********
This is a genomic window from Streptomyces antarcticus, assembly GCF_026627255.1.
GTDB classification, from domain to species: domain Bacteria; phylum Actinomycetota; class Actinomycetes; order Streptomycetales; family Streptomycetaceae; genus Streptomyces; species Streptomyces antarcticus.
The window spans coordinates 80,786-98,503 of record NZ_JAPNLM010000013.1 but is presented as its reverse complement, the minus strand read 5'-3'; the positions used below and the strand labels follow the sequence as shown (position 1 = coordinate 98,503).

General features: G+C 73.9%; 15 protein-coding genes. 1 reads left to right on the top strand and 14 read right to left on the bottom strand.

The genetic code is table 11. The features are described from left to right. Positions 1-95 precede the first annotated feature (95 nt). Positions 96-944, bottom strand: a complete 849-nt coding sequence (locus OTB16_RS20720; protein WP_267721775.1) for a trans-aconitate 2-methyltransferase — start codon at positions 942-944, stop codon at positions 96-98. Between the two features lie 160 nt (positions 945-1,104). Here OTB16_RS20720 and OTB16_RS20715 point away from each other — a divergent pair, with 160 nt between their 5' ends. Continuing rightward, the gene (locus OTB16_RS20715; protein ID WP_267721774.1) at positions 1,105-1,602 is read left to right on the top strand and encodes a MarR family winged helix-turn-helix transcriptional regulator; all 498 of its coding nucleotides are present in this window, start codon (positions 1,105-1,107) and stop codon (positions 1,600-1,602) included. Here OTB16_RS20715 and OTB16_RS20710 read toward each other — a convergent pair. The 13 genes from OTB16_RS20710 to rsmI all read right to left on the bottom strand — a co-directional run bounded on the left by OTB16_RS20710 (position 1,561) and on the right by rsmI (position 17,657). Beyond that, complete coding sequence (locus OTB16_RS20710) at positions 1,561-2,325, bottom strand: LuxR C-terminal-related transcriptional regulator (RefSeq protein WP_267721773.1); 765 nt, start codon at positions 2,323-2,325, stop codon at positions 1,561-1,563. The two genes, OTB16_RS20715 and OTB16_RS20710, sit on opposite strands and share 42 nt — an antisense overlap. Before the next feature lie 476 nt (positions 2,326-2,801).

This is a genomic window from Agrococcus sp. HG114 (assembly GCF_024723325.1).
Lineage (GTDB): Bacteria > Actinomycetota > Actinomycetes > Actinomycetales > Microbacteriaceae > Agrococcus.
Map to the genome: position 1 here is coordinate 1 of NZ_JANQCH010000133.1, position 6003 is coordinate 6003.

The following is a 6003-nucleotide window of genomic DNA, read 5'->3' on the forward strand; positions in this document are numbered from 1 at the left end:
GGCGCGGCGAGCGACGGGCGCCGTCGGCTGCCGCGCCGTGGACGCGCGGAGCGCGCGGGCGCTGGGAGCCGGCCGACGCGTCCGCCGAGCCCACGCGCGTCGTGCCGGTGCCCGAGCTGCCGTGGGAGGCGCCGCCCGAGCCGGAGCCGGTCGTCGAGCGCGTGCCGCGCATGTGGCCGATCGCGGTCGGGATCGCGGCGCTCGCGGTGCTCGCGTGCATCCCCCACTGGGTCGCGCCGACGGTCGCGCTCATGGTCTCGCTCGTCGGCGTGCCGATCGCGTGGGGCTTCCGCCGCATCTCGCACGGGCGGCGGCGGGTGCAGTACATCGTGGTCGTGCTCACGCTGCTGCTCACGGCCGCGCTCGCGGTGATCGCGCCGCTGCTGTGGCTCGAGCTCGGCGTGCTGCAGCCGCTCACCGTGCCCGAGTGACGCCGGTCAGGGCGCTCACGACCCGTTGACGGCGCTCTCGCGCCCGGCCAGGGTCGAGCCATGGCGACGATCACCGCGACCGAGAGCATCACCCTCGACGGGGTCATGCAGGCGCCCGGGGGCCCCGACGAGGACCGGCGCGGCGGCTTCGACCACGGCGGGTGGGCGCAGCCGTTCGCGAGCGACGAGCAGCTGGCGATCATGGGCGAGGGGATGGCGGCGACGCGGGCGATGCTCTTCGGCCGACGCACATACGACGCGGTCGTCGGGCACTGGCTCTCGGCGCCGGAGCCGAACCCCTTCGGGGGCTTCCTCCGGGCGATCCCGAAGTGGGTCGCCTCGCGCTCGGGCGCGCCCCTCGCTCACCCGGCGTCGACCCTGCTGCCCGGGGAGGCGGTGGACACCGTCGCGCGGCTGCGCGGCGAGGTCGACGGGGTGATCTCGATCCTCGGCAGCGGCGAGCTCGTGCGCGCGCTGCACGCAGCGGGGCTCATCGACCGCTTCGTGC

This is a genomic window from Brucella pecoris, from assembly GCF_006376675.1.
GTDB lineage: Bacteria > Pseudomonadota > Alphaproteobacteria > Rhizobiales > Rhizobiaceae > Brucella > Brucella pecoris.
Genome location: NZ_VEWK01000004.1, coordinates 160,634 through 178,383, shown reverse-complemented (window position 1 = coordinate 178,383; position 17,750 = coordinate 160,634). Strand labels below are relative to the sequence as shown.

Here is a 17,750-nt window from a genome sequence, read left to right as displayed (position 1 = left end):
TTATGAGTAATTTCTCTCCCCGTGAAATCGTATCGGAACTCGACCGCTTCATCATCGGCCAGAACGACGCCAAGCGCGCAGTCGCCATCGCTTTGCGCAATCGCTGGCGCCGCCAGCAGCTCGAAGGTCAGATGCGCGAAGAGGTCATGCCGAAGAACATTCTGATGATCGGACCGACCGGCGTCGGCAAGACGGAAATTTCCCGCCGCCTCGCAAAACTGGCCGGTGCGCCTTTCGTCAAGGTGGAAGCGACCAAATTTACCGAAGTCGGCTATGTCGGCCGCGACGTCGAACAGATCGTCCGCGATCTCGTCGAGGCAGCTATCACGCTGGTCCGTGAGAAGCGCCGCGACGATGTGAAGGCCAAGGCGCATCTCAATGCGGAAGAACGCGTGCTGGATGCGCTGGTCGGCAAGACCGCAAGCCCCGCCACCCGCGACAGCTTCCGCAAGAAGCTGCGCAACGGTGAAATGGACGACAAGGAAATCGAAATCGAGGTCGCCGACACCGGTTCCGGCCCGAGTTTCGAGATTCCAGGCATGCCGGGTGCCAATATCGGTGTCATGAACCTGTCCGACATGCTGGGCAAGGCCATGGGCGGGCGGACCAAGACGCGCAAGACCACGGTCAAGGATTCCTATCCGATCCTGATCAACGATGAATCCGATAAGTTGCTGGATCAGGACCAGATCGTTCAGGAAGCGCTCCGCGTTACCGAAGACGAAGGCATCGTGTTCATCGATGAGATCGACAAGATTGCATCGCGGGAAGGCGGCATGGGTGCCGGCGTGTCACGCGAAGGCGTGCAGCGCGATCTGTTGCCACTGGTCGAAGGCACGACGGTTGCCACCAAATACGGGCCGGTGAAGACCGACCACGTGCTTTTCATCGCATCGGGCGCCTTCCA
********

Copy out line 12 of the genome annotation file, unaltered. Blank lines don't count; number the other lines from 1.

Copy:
GTDB lineage: Bacteria > Pseudomonadota > Alphaproteobacteria > Rhizobiales > Rhizobiaceae > Brucella > Brucella pecoris.